The ever-present question "Higher GPA or harder courses?" is neither a timeless nor a valid question. I doubt my mother would have encountered this dilemma during her high school and college days (and she was quite the nerd). This catch-22 is the result of an increase in the number of courses offered, the availability of thought-provoking and innovative courses, the number of majors and minors available, the fact that getting a 6.7 GPA and offering up a kidney no longer seems to cut it—the list goes on and on. In all honesty, how can this be considered an unsolvable question when a simple Google search yields thousands of articles and essays by numerous college "experts" and professionals dedicated to this specific topic?
I would say that the reason this question has so many different answers is that there are so many different students. In a way, there are a million answers and yet none at all. Each student’s decision regarding courses is an unpredictable experience, no matter how many other students before them have done it. I will not be telling you the “answer” to this question, but rather giving you real information (not “alternative facts”) that may help students find their personal answers to this question.
The consensus online seems to support finding a balance between maintaining a high GPA and taking more challenging courses. Of course, we all want to have a 4.0 and gain priceless knowledge from renowned professors in interesting courses. However, that simply is just too difficult to manage with extracurricular activities, self-care, relaxation, and social life (i.e. Netflix). Sometimes taking a harder class will lower your GPA and sometimes taking an easier class may not be as appealing to college admissions or future employers. Finding the right balance depends on each person, his or her career goals, and his or her major. It also takes trial and error. With my luck, I will probably figure it out on the last day of my senior year of college.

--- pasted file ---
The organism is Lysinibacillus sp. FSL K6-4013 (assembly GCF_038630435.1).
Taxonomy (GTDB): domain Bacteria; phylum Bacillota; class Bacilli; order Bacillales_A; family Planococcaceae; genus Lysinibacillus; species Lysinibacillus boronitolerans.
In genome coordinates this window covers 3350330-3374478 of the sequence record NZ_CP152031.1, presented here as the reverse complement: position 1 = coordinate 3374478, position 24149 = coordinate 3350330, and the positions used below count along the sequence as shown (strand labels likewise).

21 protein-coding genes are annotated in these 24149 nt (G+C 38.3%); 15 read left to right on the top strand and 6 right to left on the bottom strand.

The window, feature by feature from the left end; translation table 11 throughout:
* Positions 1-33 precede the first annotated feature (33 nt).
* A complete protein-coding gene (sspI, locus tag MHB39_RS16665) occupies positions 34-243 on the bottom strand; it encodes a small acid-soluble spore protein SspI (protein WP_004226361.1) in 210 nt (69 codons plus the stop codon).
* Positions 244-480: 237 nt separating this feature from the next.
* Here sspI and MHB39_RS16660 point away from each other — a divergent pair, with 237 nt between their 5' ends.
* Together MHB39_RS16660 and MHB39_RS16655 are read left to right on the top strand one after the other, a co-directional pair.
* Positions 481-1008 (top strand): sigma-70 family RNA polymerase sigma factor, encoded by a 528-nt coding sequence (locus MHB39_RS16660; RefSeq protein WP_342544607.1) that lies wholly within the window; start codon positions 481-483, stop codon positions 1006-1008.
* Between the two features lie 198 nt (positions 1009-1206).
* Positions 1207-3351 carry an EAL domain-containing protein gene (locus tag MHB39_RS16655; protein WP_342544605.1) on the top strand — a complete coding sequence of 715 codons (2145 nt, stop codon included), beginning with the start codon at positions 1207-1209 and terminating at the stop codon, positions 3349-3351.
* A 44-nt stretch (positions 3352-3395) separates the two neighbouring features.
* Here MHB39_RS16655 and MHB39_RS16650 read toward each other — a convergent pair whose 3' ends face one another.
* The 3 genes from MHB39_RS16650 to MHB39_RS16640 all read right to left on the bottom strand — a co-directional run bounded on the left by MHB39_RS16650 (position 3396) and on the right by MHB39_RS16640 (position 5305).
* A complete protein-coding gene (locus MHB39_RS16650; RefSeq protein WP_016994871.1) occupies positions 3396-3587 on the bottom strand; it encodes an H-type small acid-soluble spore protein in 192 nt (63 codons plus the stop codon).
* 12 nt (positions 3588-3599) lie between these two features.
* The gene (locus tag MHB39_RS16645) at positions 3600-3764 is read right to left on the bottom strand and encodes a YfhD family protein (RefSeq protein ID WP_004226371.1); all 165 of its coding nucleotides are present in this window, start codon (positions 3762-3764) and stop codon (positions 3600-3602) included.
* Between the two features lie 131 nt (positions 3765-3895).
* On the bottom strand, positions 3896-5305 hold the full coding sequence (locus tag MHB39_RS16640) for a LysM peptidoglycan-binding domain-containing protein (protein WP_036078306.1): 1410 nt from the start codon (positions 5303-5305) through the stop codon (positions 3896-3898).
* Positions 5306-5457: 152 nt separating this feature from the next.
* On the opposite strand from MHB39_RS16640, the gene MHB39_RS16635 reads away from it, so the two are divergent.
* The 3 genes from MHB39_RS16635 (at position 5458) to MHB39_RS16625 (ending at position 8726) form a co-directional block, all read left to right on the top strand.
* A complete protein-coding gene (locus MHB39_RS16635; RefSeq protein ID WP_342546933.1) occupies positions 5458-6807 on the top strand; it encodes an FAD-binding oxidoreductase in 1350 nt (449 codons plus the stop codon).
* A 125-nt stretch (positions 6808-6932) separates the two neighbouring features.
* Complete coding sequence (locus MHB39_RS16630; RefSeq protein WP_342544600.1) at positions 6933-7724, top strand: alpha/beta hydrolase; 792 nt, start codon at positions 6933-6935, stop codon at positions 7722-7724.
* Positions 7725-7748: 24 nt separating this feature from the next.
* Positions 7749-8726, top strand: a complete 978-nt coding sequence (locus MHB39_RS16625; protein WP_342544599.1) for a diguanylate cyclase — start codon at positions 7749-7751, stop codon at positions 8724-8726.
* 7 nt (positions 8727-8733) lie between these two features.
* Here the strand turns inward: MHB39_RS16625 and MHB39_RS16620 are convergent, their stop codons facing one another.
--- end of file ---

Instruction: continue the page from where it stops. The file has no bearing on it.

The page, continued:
Lori Murray, a writer for College View, advises students to not sign up for all hard courses or all easy courses. She claims, “Consider what’s going to be your biggest challenge and make sure you mix it up with something less intense.” College Article Central offers the interesting benefits of taking difficult courses in college. Vicki Nelson, the founder of College Article Central, claims that student who take interesting yet hard courses will get their money’s worth out of college, avoid boredom if they are intellectually challenged, discover new abilities that challenge their limits, feel good about themselves when they succeed, learn how to cope with failure, and impress future employers.
While all of this information seems handy-dandy, I know that, at the moment, taking difficult courses can feel like a never-ending hell. So if your plan is to avoid the toughest courses and focus on your GPA, remember that grades are only one piece of the puzzle of a successful future. Compensate with things such as extracurricular activities, volunteering, or internships where you will gain hands-on experience. If you plan on taking harder courses, my advice is to take challenging classes that are interesting rather than hard courses that you may just think will look good on your transcript or resume. Just think about it. Wouldn’t you much rather get a B in a class that offered you insight and experience than a class that made you just want to cry?